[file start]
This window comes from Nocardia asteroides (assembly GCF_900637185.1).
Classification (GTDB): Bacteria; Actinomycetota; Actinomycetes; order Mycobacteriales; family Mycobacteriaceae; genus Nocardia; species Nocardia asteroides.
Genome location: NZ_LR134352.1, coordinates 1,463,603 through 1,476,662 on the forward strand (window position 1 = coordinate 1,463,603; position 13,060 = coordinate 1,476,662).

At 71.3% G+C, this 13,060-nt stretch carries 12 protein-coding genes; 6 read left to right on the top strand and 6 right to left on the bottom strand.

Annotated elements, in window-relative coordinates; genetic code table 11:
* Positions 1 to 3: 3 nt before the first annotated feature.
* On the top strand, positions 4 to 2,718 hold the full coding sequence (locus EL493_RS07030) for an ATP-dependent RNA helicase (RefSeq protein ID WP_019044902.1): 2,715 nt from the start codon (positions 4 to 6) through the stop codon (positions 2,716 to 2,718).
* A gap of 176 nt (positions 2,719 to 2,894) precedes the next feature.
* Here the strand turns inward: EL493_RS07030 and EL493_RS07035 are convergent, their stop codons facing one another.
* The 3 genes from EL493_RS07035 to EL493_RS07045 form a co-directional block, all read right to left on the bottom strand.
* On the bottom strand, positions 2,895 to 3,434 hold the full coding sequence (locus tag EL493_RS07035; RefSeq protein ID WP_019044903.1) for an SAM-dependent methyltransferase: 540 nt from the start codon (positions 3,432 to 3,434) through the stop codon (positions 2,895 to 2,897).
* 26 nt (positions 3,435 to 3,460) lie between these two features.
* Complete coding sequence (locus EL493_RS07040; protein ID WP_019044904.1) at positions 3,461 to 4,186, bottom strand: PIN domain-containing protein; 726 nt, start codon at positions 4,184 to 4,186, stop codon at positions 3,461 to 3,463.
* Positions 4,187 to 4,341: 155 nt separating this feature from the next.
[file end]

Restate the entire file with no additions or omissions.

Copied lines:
This window comes from Nocardia asteroides (assembly GCF_900637185.1).
Classification (GTDB): Bacteria; Actinomycetota; Actinomycetes; order Mycobacteriales; family Mycobacteriaceae; genus Nocardia; species Nocardia asteroides.
Genome location: NZ_LR134352.1, coordinates 1,463,603 through 1,476,662 on the forward strand (window position 1 = coordinate 1,463,603; position 13,060 = coordinate 1,476,662).

At 71.3% G+C, this 13,060-nt stretch carries 12 protein-coding genes; 6 read left to right on the top strand and 6 right to left on the bottom strand.

Annotated elements, in window-relative coordinates; genetic code table 11:
* Positions 1 to 3: 3 nt before the first annotated feature.
* On the top strand, positions 4 to 2,718 hold the full coding sequence (locus EL493_RS07030) for an ATP-dependent RNA helicase (RefSeq protein ID WP_019044902.1): 2,715 nt from the start codon (positions 4 to 6) through the stop codon (positions 2,716 to 2,718).
* A gap of 176 nt (positions 2,719 to 2,894) precedes the next feature.
* Here the strand turns inward: EL493_RS07030 and EL493_RS07035 are convergent, their stop codons facing one another.
* The 3 genes from EL493_RS07035 to EL493_RS07045 form a co-directional block, all read right to left on the bottom strand.
* On the bottom strand, positions 2,895 to 3,434 hold the full coding sequence (locus tag EL493_RS07035; RefSeq protein ID WP_019044903.1) for an SAM-dependent methyltransferase: 540 nt from the start codon (positions 3,432 to 3,434) through the stop codon (positions 2,895 to 2,897).
* 26 nt (positions 3,435 to 3,460) lie between these two features.
* Complete coding sequence (locus EL493_RS07040; protein ID WP_019044904.1) at positions 3,461 to 4,186, bottom strand: PIN domain-containing protein; 726 nt, start codon at positions 4,184 to 4,186, stop codon at positions 3,461 to 3,463.
* Positions 4,187 to 4,341: 155 nt separating this feature from the next.